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A security guard checks the temperature of a man before he enters a government building on March 2. Photo: Sam Tsang

Letters | Security guards who helped in Hong Kong’s pandemic fight have been forgotten

  • Readers discuss the workers left out of the government’s pandemic fund aimed at helping frontline workers, and Taipei’s calmness in the face of Beijing’s military exercises
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When the government announced a financial aid package for Hong Kong’s property management sector at the start of the pandemic in February 2020, security guards working in residential and commercial buildings were included. But those working in private residences and buildings without management services were left out.

In February 2022, the government announced another round of financial aid. This time, security guards working in residential buildings without management services were made eligible, but not security guards working in a private residence.

Security guards rendering their services to private residences have been more affected by the pandemic than their counterparts who work in buildings with management services.

Buildings with management services have more employees on roster, so staff get a longer break. Many workers also manage to share a taxi ride going to and from work.

But security guards working in private residences are a “one-man army”. They are the security guard and the management staff all in one, and have to do everything by themselves. They don’t even get a one-hour meal break.

As these private residences without management services tend to be located further away from the city centre, the commute is longer. And when these security workers have to take a taxi to reach their workplace on time, owing to pandemic-related changes in the roster, they have to pay for it all by themselves.

Yet despite these hardships, they are left out of the aid package.

Rakesh Gurung, Shek Tong Tsui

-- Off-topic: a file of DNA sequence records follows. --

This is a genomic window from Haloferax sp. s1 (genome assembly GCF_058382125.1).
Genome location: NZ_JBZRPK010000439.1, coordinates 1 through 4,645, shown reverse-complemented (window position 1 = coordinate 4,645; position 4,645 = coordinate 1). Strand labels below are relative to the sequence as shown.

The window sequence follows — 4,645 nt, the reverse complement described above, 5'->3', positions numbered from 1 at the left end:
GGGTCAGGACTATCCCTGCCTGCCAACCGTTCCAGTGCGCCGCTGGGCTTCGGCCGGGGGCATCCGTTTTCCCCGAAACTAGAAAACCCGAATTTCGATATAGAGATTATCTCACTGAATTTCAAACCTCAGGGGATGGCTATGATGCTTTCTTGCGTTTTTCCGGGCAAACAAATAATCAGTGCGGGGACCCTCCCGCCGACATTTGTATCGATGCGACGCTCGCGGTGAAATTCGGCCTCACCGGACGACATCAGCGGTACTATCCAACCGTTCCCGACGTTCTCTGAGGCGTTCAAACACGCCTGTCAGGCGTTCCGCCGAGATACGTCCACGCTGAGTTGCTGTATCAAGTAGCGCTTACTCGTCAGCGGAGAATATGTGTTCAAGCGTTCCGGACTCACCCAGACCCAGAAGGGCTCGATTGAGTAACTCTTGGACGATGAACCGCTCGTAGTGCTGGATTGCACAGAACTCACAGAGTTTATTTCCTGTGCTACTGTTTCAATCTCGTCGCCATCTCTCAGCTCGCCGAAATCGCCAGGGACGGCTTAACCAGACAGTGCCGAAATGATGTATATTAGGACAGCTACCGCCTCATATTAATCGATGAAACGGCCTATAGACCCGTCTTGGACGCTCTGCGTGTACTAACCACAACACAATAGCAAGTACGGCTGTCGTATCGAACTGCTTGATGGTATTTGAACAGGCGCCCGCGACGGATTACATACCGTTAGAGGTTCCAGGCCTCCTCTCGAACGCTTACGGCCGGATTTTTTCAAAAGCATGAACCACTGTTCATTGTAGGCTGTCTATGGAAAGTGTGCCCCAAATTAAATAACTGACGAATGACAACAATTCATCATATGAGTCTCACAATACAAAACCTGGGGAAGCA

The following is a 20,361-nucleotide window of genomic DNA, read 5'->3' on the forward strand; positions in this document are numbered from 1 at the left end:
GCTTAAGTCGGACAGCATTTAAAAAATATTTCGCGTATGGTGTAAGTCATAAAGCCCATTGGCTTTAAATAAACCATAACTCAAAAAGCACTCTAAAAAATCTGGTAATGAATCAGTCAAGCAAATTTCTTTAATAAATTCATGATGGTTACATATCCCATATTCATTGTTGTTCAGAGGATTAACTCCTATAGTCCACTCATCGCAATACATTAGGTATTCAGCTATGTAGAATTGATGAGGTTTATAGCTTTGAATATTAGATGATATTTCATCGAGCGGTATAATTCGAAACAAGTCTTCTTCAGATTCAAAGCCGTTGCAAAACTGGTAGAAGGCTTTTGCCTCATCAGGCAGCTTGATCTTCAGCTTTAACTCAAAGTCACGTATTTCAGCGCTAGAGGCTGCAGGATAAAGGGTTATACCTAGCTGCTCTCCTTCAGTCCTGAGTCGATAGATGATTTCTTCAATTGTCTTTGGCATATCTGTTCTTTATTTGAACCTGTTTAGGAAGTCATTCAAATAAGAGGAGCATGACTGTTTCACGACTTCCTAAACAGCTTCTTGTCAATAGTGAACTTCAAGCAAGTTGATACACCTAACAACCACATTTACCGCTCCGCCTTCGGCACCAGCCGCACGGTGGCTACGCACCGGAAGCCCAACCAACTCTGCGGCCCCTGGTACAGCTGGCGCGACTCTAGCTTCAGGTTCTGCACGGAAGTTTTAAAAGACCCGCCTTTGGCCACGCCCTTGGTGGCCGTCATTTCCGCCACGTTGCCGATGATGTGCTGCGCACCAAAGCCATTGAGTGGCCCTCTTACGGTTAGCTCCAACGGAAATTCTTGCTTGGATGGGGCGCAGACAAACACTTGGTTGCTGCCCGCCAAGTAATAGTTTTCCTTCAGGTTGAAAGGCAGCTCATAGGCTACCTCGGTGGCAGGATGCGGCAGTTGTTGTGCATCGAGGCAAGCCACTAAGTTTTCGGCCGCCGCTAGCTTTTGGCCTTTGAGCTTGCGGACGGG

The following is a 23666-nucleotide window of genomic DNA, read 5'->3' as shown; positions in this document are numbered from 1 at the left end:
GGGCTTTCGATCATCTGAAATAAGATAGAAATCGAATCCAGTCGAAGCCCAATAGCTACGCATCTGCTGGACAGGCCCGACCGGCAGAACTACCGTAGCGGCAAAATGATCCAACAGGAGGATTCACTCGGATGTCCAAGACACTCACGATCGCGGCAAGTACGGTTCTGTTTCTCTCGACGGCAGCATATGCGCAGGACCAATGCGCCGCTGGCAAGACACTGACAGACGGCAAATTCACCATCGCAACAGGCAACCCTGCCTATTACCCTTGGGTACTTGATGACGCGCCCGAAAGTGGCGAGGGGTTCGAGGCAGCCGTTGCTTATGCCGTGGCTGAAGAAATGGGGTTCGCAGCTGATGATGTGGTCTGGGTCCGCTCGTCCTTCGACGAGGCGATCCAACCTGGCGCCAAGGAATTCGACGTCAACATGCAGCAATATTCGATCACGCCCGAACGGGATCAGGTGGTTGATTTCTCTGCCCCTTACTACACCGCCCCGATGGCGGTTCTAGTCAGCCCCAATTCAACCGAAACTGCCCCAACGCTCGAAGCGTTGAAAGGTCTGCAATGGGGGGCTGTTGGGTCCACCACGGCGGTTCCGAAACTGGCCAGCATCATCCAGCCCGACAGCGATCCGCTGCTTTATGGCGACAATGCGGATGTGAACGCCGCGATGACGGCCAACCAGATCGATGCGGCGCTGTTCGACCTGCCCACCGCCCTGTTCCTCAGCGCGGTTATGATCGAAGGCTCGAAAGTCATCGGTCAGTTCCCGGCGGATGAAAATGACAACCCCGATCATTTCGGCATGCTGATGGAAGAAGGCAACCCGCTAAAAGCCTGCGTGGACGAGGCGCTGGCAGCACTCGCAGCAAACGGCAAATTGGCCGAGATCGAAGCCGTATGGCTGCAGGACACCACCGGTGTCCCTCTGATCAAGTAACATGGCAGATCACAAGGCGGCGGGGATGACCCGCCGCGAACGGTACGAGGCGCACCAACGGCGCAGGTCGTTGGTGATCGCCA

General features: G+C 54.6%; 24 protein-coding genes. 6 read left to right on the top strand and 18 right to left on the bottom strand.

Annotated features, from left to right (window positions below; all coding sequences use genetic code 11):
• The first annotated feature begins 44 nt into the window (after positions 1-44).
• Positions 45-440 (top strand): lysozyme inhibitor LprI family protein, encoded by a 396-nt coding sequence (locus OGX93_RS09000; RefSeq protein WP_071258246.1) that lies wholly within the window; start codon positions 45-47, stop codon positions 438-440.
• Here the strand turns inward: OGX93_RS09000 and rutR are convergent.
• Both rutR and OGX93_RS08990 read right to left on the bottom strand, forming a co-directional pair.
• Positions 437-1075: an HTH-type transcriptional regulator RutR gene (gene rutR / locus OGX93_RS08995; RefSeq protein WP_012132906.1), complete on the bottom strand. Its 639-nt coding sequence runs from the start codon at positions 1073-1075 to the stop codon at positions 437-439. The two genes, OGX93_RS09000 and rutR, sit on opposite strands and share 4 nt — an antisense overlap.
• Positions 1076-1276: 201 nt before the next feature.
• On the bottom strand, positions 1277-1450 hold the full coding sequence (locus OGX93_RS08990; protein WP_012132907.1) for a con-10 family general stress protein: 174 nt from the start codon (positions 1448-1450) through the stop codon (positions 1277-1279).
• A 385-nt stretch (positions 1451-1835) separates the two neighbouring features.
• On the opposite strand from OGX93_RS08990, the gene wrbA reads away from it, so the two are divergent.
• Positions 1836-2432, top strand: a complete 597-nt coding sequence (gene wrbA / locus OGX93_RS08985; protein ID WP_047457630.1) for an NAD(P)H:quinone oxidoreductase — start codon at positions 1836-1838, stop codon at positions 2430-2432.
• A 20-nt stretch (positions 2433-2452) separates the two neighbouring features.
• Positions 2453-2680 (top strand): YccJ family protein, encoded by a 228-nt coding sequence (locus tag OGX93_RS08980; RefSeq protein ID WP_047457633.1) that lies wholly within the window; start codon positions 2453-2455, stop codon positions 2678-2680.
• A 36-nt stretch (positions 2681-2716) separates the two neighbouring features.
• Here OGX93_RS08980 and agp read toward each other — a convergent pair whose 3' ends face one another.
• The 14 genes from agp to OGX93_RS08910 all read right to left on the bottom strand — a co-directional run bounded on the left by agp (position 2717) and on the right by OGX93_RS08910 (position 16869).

Taiwan won’t lose its cool over mainland military drills

Taiwan has for decades been under constant pressure from Beijing. Yet attempts to intimidate Taiwan will only harden public sentiment on the island against Beijing.

Efforts to change the political inclination of the island’s populace with greater soft power incursions and interference in Taipei’s social and political affairs will also then be futile.

Taipei’s response so far to the escalation in regional tensions since US House Speaker Nancy Pelosi’s visit has been wise: it has continued to defend its rights and democracy while still adhering to the long-held status quo.

By remaining calm and patient, Taipei has avoided taking the bait and responding aggressively to Beijing’s military drills in the Taiwan Strait. Any miscalculation by Taipei in its response would likely be seized upon by the mainland as a pretext for military countermoves. A too-forceful defence or, worse still, a first strike by Taipei would surely invite a full-blown military intervention or blockade.

Taiwan is playing a waiting game while strengthening its “porcupine” strategy – aimed at making the costs of an invasion prohibitive – and a defence approach known as “overall defence concept”, which focuses on its asymmetric capabilities and makes the most of the island’s precision advantage and capacity for the element of surprise.

Faced with the reality of the sheer scale of the People’s Liberation Army (PLA), such a defence strategy will help Taipei to deter and avoid conflict, and if that fails, to deny a PLA intervention.

Collins Chong Yew Keat, University of Malaya